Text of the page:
Personally I’ve got a 9.7″ iPad and its too heavy. Agree with you that 7″ is probably too small, but there’s lots of room in between. From iFixit’s teardown of the iPad less of the weight is battery than you might think, so I’m not sure if Apple is going to be able to go lighter without going smaller, but I guess we’ll know soon.

    Rear camera is useful (VR say–what constellation is this?) but this thing isn’t going to be a good camera so resolution is irrelevant. Don’t pick on the basis of that.

    I’d agree with your closing statement–you want Honeycomb on this thing. Pick whichever one gets their first.

    But I’d just buy a Wifi version and tether to your phone rather than paying $40 x 24 = $960 more than the $200 cost… At least if they offered one.

  2. I’ve got a loaner iPad here and agree it’s somewhat too heavy. Although most of the weight is probably the screen? Hm.

    Palmsolo (ZDNet) doesn’t care for the Streak. Says the low resolution kills it for him.

    The favorable subsidized hardware fees on T-Mobile are appealing though. The next round of devices should be interesting. But doubt the iPad would ever see subsidies like that. Not sure on the phone tethering thing though – I like having multiple carriers around to improve my odds of coverage.

  3. Yeah, its just an occasional device for me, so prefer the turn it on when you need it model of the iPad (currently) on AT&T. Or a WiFi model. Most people I think have enough trouble paying ONE mobile data plan charge per month let alone two. So I think the hotspot/tethered model at either no charge or $20 per month extra is more appropriate, if you’re going to get a 3G model.

    Saving say $300 on a $500 tablet when you’re going to spend $960 over two years on data costs doesn’t seem that important…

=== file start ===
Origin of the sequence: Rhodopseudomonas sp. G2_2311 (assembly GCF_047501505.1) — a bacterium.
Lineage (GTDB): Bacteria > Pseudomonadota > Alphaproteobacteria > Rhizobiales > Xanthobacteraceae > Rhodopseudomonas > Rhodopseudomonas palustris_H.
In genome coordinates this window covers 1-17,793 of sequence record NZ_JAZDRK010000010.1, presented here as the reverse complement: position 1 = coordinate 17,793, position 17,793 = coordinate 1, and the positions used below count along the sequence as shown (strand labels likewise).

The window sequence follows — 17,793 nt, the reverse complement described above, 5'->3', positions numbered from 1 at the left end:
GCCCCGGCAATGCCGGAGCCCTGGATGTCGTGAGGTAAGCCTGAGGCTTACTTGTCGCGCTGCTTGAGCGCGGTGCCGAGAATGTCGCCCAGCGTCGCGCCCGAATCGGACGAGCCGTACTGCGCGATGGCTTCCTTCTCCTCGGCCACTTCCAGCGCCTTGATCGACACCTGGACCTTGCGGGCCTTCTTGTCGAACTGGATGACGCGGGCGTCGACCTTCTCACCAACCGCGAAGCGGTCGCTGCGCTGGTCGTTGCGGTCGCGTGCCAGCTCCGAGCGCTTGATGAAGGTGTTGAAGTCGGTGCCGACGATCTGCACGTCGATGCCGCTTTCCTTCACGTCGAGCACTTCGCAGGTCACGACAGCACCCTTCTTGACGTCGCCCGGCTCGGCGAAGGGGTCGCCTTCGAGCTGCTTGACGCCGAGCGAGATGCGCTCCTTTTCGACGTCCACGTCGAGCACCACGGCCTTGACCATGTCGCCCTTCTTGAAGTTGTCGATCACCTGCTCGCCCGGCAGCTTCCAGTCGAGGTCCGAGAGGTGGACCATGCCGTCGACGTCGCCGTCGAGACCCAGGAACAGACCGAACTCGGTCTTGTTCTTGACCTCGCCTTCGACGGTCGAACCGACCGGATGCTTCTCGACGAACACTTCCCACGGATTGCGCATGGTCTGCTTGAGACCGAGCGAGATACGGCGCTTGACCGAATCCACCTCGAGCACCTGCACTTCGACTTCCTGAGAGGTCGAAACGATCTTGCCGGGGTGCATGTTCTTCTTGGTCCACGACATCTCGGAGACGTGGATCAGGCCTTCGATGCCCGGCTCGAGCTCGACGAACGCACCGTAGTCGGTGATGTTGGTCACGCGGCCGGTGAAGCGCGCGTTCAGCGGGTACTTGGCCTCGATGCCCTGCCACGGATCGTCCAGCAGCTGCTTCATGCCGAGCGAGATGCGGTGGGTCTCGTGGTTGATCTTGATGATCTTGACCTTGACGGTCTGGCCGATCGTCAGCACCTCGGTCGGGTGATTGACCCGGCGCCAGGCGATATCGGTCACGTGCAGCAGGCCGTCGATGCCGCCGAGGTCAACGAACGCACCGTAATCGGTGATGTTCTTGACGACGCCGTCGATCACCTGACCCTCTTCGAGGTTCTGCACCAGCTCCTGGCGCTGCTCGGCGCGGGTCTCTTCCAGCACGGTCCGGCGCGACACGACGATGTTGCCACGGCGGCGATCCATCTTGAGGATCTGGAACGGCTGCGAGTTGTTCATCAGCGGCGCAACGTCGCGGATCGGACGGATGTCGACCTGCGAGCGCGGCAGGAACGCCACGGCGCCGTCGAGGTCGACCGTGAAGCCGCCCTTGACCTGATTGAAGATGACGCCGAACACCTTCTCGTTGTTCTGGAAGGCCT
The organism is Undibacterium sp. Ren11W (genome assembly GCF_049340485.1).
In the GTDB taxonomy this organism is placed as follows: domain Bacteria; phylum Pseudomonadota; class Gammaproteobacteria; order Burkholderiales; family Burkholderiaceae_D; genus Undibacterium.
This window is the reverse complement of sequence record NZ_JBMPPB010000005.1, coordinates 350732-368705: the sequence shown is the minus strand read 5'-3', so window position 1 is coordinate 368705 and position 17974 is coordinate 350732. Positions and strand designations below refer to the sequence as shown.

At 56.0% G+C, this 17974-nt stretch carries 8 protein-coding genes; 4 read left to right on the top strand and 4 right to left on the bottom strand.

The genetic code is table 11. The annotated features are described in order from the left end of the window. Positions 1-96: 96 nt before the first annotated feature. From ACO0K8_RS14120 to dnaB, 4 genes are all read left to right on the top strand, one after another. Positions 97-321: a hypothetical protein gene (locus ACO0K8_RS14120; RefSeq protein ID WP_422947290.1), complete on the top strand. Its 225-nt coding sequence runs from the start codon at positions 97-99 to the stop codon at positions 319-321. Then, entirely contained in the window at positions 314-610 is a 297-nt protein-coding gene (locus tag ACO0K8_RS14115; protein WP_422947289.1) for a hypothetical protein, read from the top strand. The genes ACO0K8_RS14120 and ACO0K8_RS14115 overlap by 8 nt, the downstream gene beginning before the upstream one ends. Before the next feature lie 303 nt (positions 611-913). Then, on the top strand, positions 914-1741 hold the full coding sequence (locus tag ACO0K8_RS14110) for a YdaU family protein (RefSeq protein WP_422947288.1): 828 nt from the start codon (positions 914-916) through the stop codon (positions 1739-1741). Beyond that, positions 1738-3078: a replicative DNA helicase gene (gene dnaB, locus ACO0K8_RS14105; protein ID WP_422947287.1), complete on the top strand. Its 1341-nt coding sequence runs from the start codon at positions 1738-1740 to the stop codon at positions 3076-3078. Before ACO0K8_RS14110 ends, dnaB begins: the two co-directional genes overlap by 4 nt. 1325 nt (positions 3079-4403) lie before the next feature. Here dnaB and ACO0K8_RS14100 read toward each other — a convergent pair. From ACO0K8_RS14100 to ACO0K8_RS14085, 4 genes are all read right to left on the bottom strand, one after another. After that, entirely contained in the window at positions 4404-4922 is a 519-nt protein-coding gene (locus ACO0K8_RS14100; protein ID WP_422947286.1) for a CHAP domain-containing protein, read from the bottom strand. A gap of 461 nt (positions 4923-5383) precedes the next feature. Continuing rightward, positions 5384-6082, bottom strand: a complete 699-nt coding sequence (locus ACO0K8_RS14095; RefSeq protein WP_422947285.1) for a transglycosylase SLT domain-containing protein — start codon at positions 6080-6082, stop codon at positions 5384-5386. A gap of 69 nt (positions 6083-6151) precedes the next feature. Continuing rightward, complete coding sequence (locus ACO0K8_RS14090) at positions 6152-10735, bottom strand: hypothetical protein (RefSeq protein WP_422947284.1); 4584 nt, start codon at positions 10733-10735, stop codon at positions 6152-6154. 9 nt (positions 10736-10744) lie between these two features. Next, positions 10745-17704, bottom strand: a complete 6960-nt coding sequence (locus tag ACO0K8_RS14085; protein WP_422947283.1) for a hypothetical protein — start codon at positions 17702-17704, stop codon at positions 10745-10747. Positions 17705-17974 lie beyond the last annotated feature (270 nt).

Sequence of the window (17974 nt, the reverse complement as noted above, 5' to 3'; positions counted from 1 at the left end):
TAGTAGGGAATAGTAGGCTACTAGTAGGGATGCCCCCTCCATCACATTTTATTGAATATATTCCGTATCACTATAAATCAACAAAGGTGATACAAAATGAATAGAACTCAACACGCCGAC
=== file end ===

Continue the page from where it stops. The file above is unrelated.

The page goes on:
But hey, you’re not most people.

    Thanks for the Streak link. Sounds like the equivalent of a Nintendo DSi XL–only appealing to old people with bad eyesight who need a bigger (but not higher resolution) display. Wow, hadn’t realized how much bigger it is than the SGT.

    I wonder what will happen when they plop Honeycomb on this thing… given the resolution is the same as many smartphones? Will you even get two columns in the email app for example? I’m not sure how Android is going to deal with all these screen size variations.

  4. I have the Archos 70 and have no complaints. I used it a lot in the hospital last week and the videos I loaded on the microSD card looked great.
    I only wanted a wifi tablet and didn’t expect the nook color hacking to move as quickly as it did.

    with a lot of phones now able to do mobile hotspot, why do folks need a tablet with a data plan? when would you have your tablet and not your phone?

  5. It’s a reasonable question… but I have an AT&T iPhone. And about 8 hours a day, I’ve got zero coverage. So if I had a Verizon or Sprint tablet, I’d be in good shape. But that’s my own silliness for keeping a carrier that doesn’t serve me. Hoping to migrate soon…